Students Reject Pointer Compact by 2:1, SGA survey says

Of the total 1,000 students who voted in the Student Government Association (SGA) survey about the differential tuition proposal, 39 percent, or 392 students, said “no” when asked if they supported the Pointer Compact. The Compact would raise tuition to University of Wisconsin – Stevens Point students by $648 annually for campus operations, an increase above the UW Board of Regents allowed yearly increases of 5.5 percent. Only 20 percent of participants—202 students out of the 9,500 population—checked “yes” in support of the Compact.

Of the grand total of students who participated in the survey, 82 percent said they were “aware of the Pointer Compact,” signaling that the majority of students who took the survey did so with informed opinions. Adding to the 39 percent against and 20 percent in support, 37 percent of the respondents checked either “Unsure/unknown” or “Maybe” when asked if they supported the differential tuition package.

This was despite the favorable view of the Compact in the email SGA sent out with the survey, which stated before the link to the survey, “The Pointer Compact will allow UWSP to offer more course sections, eliminate course bottlenecks, expand advising and tutoring, and allow for more resources devoted to undergraduate research. The funding generated through the Pointer Compact will be allocated through a committee of five students, and four faculty.”

Approximately 10 percent of the student body was the sample of the survey result; a valid percentage, as more students voted in the Pointer Compact survey sent by SGA earlier this month than in the SGA general election this past Spring.

Still, students were confounded when asked about the Compact. When asked if she voted and how, WWSP 90 FM staffer and UWSP tour guide Nicole Allee asked in return, “Was it emailed to us? Because, I delete those things—I use email to take care of class stuff and communicate with professors. We get so much stuff [via email], there’s no way to distinguish what’s important.”

“They should have engaged students more, rather than send out one email,” Allee said. “We only hear about things word-of-mouth, but even that way no one really knows about it.”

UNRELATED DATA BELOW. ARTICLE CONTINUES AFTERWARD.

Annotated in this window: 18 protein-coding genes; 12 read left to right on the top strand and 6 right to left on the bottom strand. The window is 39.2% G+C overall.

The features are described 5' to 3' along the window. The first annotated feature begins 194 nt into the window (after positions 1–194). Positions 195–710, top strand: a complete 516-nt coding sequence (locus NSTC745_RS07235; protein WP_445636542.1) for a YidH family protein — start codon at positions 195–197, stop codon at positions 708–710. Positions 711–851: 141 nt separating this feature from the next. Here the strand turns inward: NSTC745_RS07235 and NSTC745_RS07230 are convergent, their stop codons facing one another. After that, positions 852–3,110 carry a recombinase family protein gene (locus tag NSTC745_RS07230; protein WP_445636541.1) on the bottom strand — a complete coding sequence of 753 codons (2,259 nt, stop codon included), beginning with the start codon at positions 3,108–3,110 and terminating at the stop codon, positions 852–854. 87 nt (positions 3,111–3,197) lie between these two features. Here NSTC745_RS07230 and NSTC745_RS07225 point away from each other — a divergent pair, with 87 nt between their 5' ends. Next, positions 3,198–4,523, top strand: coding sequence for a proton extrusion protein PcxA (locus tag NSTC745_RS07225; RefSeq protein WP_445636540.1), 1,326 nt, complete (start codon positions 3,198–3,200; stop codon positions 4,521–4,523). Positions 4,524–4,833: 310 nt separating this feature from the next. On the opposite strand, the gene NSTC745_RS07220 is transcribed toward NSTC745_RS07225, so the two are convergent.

“It’s not that no one cares. It’s that most people are apathetic because they don’t realize what’s going on,” said 90 FM Promotions Director Megan Turbin. “If we’re not active, someone else is going to make the big decisions for us.”

The SGA email later noted that the survey “is not a binding referendum,” meaning that the student vote could be ignored by the Student Senate. If SGA and the UWSP administration want to implement differential tuition by the next academic year, the Compact would have to be voted on by the end of this semester. SGA has only two remaining Student Senate sessions this semester.

“I wonder if there’s even anything students can do to stop it,” Turbin said.

“We’re happy with the plan, but we’re fully aware that we’re operating under a sensitive timeline and, if certain components of the plan cannot be met, then we are fully prepared to delay the Pointer Compact,” said Student Senator Seth Hoffmeister.

Other students have been more active in spreading the word, such as College of Letters and Science Dean’s Student Advisory Council (SAC) member Kelsey Finke, who said, “I think [differential tuition] is necessary, but I would question where some of the money is going. Especially the adjuncts we’re hiring and the money for advising.”

Part of the $5.5 million the Compact will generate annually will be used to hire additional teachers to assist faculty with bottleneck courses and tutoring. “We’ve had professors leave us because of cuts,” Allee said. “Instead of hiring sub-par individuals to help us graduate faster, we should focus on keeping the professors we have and making our departments stronger.”

Finke, who is also a member of the Political Science Honors Society, said the Letters and Science Dean’s Student Advisory Council “has been trying to reach out to the students, which is very difficult because it seems like half of us don’t care. Student opinion and knowledge about what’s going on should be the first thing [considered] when making the decision.”

Students can voice their opinions by attending the SGA Senate meetings, which are held Thursdays at 6:00 p.m. in the DUC Legacy Room, room 376.


Michael Wilson

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